Poster B115, Sunday, March 26, 8:00 – 10:00 am, Pacific Concourse
Elevated inflammation associated with reduced brain volume and white matter integrity in the Coronary Artery Risk Development in Young Adults Study
Aoife O'Donovan1,2, Allison Kaup1,2, Lenore Launer3, Stephen Sidney4, Kristine Yaffe1,2; 1University of California, San Francisco, 2San Francisco VA Medical Center, 3National Institute on Aging, 4Kaiser Permanente Northern California
Elevated inflammation is associated with mild cognitive impairment and dementia, but the neural underpinnings of these associations are poorly understood. In older adults, higher inflammation has been associated with reduced brain volume and white matter integrity. Here, we examined if inflammation is associated with brain structure in midlife. Participants were 719 adults from the Coronary Artery Risk Development in Young Adults (CARDIA) study who underwent brain MRI at the Year 25 Exam (M age = 50.3±3.5; range 42-56; 48% male; 40.5% Black and 59.5% White). Inflammation was indexed by log-transformed C-reactive protein (CRP) measured concurrent with, and 5, 10 and 18 years before, MRI. Hierarchical linear regression was used to examine cross-sectional and prospective associations of CRP with brain volume and white matter integrity measures. All models were adjusted for age, sex and race, and brain volume models were additionally adjusted for intracranial volume. CRP was cross-sectionally associated with reduced total brain volume (β = -.03, p = .004), reduced gray matter volume (β = -.03, p = .03), higher white matter mean diffusivity (β = .10, p = .01) and lower white matter fractional anisotropy (β = -.09, p = .02), but not with white matter volume or white matter hyperintensities. CRP was not prospectively associated with MRI measures. Findings remained the same when excluding participants with CRP > 10mg/L. Links between inflammation and reduced brain volume and white matter integrity are evident in midlife. A better understanding of these links may inform new interventions.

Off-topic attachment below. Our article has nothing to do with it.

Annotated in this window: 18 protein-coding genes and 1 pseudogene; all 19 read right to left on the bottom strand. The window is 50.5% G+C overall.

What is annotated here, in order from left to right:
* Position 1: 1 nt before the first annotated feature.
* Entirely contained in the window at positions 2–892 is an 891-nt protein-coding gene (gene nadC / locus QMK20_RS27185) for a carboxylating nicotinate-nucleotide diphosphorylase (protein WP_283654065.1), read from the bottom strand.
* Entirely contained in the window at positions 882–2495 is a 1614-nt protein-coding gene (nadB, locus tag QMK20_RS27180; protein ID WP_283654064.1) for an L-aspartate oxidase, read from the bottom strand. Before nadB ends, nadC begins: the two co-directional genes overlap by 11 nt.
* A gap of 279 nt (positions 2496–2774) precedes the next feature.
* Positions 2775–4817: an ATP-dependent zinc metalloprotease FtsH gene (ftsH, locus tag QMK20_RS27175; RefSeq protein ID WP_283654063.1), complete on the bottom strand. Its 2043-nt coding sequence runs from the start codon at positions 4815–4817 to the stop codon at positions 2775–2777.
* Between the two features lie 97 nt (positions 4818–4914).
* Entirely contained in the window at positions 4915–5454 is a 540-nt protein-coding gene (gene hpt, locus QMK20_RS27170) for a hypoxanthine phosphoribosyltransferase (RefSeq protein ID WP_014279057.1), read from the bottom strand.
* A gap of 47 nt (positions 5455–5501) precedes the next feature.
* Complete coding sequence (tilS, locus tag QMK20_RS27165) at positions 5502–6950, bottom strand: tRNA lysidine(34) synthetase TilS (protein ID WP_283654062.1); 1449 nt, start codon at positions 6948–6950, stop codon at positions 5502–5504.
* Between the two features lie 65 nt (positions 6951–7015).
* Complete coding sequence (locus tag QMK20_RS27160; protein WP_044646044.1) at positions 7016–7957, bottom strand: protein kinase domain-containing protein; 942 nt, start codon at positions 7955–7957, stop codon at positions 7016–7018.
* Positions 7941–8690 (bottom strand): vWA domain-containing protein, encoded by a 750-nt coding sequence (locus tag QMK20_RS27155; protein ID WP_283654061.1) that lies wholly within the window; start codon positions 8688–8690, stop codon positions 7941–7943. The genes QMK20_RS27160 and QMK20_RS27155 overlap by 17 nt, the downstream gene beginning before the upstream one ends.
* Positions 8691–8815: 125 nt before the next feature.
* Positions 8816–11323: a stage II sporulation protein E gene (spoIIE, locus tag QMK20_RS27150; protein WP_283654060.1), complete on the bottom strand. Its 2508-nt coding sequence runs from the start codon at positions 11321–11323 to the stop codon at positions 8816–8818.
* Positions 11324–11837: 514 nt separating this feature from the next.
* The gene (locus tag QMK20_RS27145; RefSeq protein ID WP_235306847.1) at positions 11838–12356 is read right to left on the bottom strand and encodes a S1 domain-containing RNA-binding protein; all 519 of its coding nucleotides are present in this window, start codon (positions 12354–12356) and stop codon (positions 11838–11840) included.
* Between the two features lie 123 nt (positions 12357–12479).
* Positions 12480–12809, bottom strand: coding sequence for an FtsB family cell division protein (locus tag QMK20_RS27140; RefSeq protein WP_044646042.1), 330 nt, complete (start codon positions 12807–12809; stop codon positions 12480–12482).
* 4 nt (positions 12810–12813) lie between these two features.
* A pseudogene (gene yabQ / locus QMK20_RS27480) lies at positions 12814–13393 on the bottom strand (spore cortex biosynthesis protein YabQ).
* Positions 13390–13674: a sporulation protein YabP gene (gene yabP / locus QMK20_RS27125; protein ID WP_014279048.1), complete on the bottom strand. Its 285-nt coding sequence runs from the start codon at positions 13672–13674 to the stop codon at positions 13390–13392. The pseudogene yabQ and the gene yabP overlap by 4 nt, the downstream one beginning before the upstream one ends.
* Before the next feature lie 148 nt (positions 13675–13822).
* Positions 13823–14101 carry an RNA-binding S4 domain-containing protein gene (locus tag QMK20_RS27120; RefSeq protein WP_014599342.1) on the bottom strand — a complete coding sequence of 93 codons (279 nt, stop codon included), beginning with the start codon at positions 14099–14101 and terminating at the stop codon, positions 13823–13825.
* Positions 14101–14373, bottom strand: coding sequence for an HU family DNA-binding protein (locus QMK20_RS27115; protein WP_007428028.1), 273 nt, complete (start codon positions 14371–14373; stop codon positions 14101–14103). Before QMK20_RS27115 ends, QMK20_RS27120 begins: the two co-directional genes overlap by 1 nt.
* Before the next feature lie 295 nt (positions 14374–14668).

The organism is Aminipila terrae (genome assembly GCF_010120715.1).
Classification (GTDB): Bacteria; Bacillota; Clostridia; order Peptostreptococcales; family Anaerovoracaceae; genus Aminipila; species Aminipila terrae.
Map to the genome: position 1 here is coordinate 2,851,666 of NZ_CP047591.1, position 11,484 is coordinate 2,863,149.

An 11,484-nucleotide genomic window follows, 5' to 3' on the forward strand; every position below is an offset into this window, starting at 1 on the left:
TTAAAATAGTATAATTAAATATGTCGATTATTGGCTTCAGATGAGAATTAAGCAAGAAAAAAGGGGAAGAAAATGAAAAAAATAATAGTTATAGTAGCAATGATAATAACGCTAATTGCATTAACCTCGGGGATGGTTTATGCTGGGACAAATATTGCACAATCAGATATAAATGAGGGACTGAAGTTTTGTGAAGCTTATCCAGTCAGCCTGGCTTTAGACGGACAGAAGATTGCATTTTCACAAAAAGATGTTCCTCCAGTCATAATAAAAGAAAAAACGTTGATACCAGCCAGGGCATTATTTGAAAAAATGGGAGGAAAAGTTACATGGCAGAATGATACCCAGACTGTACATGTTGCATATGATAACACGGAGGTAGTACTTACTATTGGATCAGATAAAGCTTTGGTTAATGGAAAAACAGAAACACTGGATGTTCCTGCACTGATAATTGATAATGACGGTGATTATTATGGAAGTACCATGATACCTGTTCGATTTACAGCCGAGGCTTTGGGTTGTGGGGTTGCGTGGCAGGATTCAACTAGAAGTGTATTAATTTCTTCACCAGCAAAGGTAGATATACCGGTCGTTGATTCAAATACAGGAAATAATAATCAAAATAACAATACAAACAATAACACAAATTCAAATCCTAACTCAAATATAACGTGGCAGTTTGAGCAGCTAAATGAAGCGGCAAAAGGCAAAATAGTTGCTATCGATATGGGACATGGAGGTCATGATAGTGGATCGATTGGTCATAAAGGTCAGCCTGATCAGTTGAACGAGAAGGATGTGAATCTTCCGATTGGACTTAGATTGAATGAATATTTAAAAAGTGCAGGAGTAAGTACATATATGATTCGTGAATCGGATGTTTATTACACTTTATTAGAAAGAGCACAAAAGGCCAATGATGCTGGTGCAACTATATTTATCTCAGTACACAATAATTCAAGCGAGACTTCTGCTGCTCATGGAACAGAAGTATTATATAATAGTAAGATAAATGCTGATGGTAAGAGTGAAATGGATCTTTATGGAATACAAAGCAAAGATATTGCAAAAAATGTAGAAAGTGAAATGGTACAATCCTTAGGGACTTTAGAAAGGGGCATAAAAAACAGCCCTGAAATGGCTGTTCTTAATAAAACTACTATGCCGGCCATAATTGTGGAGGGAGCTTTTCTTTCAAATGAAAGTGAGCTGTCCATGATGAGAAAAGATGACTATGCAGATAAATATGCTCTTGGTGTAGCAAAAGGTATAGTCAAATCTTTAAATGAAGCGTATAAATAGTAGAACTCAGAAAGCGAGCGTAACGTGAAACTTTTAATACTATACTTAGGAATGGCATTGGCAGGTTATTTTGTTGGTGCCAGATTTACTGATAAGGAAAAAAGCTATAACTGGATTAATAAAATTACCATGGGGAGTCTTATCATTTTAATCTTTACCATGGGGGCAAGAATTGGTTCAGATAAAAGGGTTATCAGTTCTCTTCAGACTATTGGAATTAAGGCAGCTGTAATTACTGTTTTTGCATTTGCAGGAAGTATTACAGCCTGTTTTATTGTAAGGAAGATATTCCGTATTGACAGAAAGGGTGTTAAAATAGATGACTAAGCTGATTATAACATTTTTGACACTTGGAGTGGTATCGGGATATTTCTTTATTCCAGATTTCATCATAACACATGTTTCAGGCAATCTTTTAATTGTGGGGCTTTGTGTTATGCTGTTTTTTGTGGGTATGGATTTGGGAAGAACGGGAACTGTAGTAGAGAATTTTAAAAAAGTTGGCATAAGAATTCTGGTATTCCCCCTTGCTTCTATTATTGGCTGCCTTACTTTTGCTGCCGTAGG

Topic Area: NEUROANATOMY